has a new headache.
Shares fell 6% Friday after
set plans to sell a generic version of the company's most popular drug, anticoagulant Plavix. Bristol sells Plavix along with
of France, which fell 3%.
In a conference call Friday morning, pharmacy benefit manager Medco said it was raising full-year guidance to reflect generic sales of the blockbuster blood-thinner. The news comes as Bristol-Myers faces a government inquiry into a deal that sought to keep generic Plavix off the market for five more years.
Plavix is huge for Bristol-Myers, expected to generate some $8 billion in revenue for the company by 2010 if all goes well. Big drugmakers are particularly hard-pressed to milk their blockbusters because Wall Street sees their new-drug pipelines as dry. But now Medco threatens to upset the Plavix apple cart.
story is a very big piece of news that was not anticipated," Medco CEO David Snow told investors on Friday. Generic Plavix "is not a final thing, but we are predicting that it will happen." He says the rollout could take place this month.
Bristol-Myers and generic drugmaker Apotex have been fighting over rights to sell the popular blood thinner for months. Bristol-Myers recently agreed to pay Apotex $40 million to delay the generic launch till 2011. But authorities nixed the arrangement because of possible antitrust violations. The companies now face a criminal probe as a result of those negotiations.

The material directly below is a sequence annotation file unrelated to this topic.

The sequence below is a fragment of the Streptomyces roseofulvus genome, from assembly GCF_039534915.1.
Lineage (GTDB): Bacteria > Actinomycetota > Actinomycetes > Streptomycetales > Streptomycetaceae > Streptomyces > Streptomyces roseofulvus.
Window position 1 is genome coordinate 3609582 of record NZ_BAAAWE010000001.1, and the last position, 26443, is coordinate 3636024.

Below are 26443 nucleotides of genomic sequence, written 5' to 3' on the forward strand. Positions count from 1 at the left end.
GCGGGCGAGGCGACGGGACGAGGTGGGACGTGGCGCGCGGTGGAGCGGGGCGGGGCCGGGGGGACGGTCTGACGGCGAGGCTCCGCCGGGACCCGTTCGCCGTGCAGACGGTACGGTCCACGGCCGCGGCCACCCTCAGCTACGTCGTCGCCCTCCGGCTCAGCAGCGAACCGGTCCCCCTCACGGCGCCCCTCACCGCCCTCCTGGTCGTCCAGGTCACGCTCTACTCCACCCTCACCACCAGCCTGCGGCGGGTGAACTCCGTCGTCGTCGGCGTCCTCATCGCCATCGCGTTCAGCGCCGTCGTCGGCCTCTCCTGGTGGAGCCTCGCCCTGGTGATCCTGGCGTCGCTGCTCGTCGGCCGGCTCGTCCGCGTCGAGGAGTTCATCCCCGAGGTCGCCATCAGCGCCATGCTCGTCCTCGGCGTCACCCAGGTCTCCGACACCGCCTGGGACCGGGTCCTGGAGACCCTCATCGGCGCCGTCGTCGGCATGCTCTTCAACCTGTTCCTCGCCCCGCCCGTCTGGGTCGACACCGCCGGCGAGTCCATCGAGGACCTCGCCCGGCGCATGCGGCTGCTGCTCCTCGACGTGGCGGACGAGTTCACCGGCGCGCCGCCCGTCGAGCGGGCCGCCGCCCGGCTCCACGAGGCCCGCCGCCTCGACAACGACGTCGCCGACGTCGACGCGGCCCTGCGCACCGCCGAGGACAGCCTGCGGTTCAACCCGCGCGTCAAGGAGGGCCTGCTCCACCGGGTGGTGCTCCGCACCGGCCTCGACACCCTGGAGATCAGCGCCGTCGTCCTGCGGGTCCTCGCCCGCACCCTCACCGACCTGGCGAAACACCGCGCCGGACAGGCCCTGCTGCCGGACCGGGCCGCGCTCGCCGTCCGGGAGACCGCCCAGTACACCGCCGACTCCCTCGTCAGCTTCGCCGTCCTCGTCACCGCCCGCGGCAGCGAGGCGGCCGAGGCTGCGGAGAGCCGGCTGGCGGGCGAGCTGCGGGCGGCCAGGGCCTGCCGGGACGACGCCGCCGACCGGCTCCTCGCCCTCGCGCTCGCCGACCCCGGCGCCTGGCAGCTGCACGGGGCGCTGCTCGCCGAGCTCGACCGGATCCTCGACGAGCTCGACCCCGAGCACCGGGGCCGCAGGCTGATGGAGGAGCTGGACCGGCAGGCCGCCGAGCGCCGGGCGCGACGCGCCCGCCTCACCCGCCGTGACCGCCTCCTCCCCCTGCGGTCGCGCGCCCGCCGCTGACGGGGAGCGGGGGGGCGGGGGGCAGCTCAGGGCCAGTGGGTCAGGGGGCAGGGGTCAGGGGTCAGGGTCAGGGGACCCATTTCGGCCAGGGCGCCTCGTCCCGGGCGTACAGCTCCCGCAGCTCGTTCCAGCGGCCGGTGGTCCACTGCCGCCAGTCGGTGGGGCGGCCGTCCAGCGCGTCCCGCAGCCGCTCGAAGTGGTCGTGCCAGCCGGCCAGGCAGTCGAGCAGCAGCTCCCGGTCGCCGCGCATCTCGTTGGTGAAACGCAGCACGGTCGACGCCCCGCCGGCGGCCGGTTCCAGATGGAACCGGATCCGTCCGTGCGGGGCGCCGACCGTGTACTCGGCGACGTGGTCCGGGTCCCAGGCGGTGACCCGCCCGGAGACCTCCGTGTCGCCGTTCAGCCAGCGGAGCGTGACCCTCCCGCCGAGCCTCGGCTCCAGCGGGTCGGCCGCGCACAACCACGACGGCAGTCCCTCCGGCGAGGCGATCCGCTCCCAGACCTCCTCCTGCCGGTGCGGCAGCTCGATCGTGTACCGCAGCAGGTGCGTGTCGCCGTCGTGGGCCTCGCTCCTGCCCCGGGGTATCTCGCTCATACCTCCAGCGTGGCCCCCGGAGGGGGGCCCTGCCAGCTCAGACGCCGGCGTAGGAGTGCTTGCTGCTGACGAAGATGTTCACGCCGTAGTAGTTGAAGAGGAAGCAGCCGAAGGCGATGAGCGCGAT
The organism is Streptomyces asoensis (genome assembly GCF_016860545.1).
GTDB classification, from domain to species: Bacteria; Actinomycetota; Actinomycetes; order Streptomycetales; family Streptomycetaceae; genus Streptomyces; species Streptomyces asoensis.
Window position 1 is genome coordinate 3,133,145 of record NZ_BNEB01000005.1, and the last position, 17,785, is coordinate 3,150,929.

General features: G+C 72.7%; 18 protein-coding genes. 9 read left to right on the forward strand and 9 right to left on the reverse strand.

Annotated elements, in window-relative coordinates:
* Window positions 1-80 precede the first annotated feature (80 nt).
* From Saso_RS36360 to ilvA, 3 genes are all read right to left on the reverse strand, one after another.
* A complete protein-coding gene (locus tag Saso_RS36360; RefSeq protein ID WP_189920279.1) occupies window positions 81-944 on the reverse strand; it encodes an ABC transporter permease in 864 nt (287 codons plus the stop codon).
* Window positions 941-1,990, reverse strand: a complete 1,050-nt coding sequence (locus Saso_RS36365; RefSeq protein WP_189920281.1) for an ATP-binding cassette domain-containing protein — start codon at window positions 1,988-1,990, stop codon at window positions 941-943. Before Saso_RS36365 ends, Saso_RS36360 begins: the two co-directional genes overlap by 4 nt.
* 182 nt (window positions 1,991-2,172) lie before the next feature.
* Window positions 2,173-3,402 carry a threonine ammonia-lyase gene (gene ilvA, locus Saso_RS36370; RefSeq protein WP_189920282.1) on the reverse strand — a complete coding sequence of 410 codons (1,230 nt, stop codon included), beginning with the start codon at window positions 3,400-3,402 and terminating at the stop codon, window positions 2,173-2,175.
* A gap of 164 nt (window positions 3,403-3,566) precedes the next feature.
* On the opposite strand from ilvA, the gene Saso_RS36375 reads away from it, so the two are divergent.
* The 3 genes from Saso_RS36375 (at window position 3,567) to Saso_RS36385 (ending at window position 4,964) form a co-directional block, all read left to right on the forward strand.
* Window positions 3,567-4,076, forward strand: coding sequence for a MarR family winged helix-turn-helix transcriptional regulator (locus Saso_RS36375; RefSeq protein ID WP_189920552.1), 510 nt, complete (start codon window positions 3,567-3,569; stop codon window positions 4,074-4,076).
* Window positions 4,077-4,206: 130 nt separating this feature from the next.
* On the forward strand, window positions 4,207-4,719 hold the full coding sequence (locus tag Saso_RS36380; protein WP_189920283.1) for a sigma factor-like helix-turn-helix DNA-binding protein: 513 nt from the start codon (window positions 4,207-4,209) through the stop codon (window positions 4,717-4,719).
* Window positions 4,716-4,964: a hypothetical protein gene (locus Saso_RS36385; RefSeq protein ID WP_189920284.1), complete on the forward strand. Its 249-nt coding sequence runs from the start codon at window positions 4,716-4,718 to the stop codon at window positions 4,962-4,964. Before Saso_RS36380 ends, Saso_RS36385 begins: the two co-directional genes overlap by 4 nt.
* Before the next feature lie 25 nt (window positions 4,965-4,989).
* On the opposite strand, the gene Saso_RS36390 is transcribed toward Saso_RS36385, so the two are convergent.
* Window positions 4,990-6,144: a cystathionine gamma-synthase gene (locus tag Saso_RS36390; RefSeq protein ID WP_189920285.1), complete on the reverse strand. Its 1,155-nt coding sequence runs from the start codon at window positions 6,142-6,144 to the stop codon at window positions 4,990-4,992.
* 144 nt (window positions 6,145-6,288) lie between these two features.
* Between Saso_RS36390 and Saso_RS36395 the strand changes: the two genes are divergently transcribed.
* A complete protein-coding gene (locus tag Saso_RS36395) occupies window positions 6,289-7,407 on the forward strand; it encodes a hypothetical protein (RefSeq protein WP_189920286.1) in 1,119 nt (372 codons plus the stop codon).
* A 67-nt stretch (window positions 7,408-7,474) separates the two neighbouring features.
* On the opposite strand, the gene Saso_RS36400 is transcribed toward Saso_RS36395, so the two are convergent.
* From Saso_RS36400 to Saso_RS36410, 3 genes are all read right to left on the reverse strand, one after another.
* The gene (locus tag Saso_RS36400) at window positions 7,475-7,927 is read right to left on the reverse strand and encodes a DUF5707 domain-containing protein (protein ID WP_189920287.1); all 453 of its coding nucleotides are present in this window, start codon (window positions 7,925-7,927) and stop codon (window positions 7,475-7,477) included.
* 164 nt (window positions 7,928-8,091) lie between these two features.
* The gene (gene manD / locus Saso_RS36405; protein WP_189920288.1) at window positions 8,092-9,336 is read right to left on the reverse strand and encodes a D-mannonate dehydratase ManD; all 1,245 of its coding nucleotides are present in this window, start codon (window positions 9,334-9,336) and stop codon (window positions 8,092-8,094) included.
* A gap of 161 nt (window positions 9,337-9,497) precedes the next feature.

With the proposed settlement dead -- and the two parties set to fight their battle in court -- analysts had assumed that Plavix would remain free of competition for some time.
"BMY could return to the negotiating table to attempt to structure an agreement more palatable to regulators, although at this point, we believe that the courtroom could be more likely," Friedman Billings Ramsey analyst David Moskowitz wrote earlier this week. And "we estimate that a judicial verdict could be one or two years away, due to the complexity of the case."
Moreover, Moskowitz noted,
won a similar case this year. If Bristol-Myers follows suit, the company could force Apotex to pay it three times the amount of sales it lost as a result of generic Plavix.
Still, Moskowitz believes that investors have been bracing for the worst and valuing the stock accordingly. Meanwhile, Moskowitz himself has already looked past Plavix to the possibility of other big things to come.
"In our view, the company has one of the most exciting pipelines in the major pharmaceutical sector, with a number of innovative and potentially commercially important drugs," Moskowitz wrote in a follow-up report on Friday. "Even if the company were to lose Plavix litigation -- which we believe is unlikely -- the company's attractive growth profile (over 30% growth in 2009 and 2010 ex-Plavix) could justify at least a 20 price-to-earnings multiple on the remaining earnings, supporting a $24 price floor on the shares."
Given that outlook, Moskowitz has an outperform rating and a $28 price target on Bristol-Myers' stock. His firm seeks to do business with the companies it covers.
Shares of Bristol-Myers fell $1.40 to $22.39 in heavy trading Friday.